There’s always been the debate about beverages moving away from glass bottles and replacing it with plastic bottles.  It happened to Minute Maid juices, it happened to Sobe, and for a short time it happened to Nestea (during the Vancouver 2010 Olympics all the Nesteas came in plastic bottles within Olympics venues).  Consumers have been divided on this issue because glass bottles preserve the taste better, but plastic bottles are much better for the manufacturer and retailer.  Plastic bottles are cheaper to produce, lighter to transport from the bottling plant to the retailer’s shelf and cooler, and also less likely to break.  Not to mention, profits are also higher with plastic bottles.  So in the end, who wins?

Odwalla PlantBottle

More often than not, it would seem that the manufacturers wins.  When Minute Maid juices changed their packaging, consumers either had to embrace the change, or switch to Tropicana, Dole, Sunkist, or private label juices.  Although some consumers switched to another juice product, all the offerings used plastic bottles.  So in the end, the packaging change still saw consumers embrace this change.

However, as sustainability and recycling has become forefront issues, consumers are seeing the benefits of plastic bottles.  In an article by Beverage World’s Andrew Kaplan, eco-sensitive packaging can be found in almost all beverage categories (link here).  Dr. Benjamin Punchard, Euromonitor International’s head of global packaging research says, “From what we see, the main response to environmental need is still lightweighting.  This is not a new development as producers have long understood the cost savings that lightweighting can deliver, but there is now increased imperative to take lightweighting the extra mile. The knowledge that this can be communicated to the client as an environmental benefit has seen lightweighting move from a covert action to an overt advertising opportunity.”  Lightweighting refers to is the transition from glass to plastic bottles.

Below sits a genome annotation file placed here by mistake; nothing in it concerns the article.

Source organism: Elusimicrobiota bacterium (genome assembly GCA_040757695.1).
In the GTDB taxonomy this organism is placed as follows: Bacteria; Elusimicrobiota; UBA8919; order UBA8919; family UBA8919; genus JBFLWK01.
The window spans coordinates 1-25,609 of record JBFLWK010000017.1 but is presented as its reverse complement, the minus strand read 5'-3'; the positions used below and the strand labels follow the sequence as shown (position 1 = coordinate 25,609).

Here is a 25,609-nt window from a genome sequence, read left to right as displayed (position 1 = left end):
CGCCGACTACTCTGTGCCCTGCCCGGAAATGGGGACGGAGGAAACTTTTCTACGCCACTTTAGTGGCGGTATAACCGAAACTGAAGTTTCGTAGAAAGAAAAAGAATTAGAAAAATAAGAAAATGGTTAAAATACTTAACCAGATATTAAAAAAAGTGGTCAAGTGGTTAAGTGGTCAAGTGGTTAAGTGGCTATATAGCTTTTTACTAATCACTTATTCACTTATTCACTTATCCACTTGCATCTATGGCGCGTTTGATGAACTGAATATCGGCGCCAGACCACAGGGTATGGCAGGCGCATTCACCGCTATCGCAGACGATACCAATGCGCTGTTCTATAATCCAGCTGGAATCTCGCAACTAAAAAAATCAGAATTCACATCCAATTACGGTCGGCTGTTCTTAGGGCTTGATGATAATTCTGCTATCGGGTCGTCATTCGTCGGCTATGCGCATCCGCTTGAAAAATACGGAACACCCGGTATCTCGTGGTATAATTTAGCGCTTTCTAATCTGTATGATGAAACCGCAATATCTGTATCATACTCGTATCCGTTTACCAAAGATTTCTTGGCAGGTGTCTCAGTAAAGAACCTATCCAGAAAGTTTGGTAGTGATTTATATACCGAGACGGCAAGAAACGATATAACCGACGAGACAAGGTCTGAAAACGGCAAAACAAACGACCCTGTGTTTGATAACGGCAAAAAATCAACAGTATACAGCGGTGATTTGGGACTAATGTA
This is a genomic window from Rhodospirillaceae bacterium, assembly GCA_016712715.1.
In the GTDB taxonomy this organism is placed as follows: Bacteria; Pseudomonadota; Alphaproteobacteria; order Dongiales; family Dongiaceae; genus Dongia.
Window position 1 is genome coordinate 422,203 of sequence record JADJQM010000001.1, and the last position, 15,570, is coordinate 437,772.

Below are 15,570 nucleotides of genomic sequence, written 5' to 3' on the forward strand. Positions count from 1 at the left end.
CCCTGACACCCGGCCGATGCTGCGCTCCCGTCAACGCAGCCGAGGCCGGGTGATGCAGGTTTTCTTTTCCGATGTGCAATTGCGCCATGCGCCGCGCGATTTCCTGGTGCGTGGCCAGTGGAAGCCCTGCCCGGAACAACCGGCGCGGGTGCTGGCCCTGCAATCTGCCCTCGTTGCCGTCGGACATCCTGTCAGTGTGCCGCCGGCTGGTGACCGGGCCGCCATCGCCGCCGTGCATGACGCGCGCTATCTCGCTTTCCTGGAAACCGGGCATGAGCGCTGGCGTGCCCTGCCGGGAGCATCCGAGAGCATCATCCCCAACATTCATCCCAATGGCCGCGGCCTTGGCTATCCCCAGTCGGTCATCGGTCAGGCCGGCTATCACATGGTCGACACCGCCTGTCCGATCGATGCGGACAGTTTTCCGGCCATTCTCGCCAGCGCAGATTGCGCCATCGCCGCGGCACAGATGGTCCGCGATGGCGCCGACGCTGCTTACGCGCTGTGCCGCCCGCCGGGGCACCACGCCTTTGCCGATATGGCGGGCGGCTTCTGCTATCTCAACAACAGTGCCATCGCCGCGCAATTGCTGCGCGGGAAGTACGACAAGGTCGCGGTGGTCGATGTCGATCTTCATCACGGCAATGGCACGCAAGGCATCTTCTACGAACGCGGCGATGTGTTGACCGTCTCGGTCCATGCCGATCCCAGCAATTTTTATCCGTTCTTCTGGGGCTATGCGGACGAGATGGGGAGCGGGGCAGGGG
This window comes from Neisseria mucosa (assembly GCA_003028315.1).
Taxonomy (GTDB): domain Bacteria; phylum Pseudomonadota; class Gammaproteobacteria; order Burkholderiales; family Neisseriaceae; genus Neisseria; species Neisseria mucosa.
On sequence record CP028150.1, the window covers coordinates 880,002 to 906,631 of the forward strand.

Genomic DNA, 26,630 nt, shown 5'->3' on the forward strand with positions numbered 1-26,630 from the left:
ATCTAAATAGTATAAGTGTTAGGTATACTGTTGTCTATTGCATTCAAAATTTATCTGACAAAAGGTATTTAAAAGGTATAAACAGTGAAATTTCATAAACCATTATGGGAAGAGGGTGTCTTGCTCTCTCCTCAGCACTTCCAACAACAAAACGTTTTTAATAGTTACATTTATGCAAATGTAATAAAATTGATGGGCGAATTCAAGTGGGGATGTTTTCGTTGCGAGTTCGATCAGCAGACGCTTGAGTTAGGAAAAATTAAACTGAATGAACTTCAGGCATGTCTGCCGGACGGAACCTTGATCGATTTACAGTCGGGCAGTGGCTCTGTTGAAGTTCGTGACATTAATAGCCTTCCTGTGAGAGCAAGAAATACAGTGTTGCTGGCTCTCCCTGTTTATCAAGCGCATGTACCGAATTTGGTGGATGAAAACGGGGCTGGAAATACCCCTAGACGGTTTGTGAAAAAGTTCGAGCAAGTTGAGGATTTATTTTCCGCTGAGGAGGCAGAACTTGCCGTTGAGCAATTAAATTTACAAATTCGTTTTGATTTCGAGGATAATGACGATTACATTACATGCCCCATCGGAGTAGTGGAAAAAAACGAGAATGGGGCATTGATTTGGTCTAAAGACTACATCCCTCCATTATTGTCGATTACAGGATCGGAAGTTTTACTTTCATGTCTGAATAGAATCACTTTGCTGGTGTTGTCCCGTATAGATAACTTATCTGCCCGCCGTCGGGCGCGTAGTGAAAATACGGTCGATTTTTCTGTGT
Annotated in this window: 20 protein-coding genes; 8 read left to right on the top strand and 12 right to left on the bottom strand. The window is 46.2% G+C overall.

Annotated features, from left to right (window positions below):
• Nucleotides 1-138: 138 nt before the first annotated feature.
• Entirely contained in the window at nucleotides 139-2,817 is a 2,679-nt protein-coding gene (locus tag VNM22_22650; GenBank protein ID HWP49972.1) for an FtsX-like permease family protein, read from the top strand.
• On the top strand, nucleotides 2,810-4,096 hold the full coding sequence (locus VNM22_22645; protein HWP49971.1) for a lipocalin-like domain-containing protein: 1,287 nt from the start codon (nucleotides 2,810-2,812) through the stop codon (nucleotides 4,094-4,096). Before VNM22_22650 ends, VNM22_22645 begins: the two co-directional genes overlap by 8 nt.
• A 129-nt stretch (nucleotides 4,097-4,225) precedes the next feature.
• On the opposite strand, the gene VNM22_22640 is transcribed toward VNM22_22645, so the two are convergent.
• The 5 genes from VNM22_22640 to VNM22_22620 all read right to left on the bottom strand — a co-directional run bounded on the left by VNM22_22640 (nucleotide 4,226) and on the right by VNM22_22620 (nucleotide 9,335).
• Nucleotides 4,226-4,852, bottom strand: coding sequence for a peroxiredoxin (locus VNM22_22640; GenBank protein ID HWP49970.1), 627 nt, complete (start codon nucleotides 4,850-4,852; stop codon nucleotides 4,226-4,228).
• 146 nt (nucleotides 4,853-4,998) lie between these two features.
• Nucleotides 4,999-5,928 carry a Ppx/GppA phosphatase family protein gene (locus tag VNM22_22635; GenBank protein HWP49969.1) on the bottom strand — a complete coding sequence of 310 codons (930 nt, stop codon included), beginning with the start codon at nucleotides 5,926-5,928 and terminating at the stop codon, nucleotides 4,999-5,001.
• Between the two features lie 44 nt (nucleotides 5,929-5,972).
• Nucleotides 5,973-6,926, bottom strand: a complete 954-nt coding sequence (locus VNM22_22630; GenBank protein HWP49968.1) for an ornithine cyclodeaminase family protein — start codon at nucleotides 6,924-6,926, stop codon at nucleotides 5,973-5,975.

What  Dr. Punchard reports about packaging change being an overt advertising opportunity is very true.  Take Coca-Cola for example, where they publicly advertise about the plant bottle used for Coca-Cola Classic, Diet Coke, Coke Zero, Sprite, and Odwalla.  Since consumers are more environmentally conscious, publicizing their eco-friendly packaging serves as a fantastic selling point to recruit and maintain customers.  One has to wonder what the effect this newer sustainable packaging has had on their sales.

It’s not certain whether remaining glass bottle beverages will be making the change to plastic, as each format has it’s own unique benefits.  With the exception of premium waters (San Pellingrino, VOSS, Perrier) and specific beverage lines (Nestea, New Leaf tea, Jones Soda, and Orangina), almost all single serve bottled beverages within a grocery store’s cooler have changed to plastic bottles.  Though taste preferences are strong factors in determining what you drink, if a beverage changed to a plastic bottle, would this alone make you want to purchase the product more than before?  Manufacturers and retailers are betting yes on this.

Banned Alcoholic Energy Drinks Becomes Gasoline Additive

Core Alcoholic Enegry Drink